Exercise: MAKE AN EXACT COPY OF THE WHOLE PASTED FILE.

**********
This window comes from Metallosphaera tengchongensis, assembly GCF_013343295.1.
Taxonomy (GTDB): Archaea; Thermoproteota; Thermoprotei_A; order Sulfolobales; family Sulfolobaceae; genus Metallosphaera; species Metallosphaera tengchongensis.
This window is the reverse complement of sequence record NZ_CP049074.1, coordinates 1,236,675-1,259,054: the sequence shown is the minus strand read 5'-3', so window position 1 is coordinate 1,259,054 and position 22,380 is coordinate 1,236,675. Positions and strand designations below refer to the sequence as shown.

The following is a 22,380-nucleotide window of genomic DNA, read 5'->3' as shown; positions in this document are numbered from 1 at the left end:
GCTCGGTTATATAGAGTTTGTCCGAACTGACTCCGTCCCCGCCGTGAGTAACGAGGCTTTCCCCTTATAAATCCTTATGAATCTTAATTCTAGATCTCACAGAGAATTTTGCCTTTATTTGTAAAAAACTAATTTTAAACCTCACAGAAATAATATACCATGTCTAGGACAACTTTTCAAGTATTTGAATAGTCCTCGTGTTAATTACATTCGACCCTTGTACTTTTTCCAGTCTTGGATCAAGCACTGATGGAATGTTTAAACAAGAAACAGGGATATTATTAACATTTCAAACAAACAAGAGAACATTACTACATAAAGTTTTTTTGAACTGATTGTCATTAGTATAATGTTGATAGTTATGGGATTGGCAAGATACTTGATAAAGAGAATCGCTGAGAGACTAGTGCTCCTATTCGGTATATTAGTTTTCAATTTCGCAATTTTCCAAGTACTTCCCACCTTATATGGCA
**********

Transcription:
This window comes from Metallosphaera tengchongensis, assembly GCF_013343295.1.
Taxonomy (GTDB): Archaea; Thermoproteota; Thermoprotei_A; order Sulfolobales; family Sulfolobaceae; genus Metallosphaera; species Metallosphaera tengchongensis.
This window is the reverse complement of sequence record NZ_CP049074.1, coordinates 1,236,675-1,259,054: the sequence shown is the minus strand read 5'-3', so window position 1 is coordinate 1,259,054 and position 22,380 is coordinate 1,236,675. Positions and strand designations below refer to the sequence as shown.

The following is a 22,380-nucleotide window of genomic DNA, read 5'->3' as shown; positions in this document are numbered from 1 at the left end:
GCTCGGTTATATAGAGTTTGTCCGAACTGACTCCGTCCCCGCCGTGAGTAACGAGGCTTTCCCCTTATAAATCCTTATGAATCTTAATTCTAGATCTCACAGAGAATTTTGCCTTTATTTGTAAAAAACTAATTTTAAACCTCACAGAAATAATATACCATGTCTAGGACAACTTTTCAAGTATTTGAATAGTCCTCGTGTTAATTACATTCGACCCTTGTACTTTTTCCAGTCTTGGATCAAGCACTGATGGAATGTTTAAACAAGAAACAGGGATATTATTAACATTTCAAACAAACAAGAGAACATTACTACATAAAGTTTTTTTGAACTGATTGTCATTAGTATAATGTTGATAGTTATGGGATTGGCAAGATACTTGATAAAGAGAATCGCTGAGAGACTAGTGCTCCTATTCGGTATATTAGTTTTCAATTTCGCAATTTTCCAAGTACTTCCCACCTTATATGGCA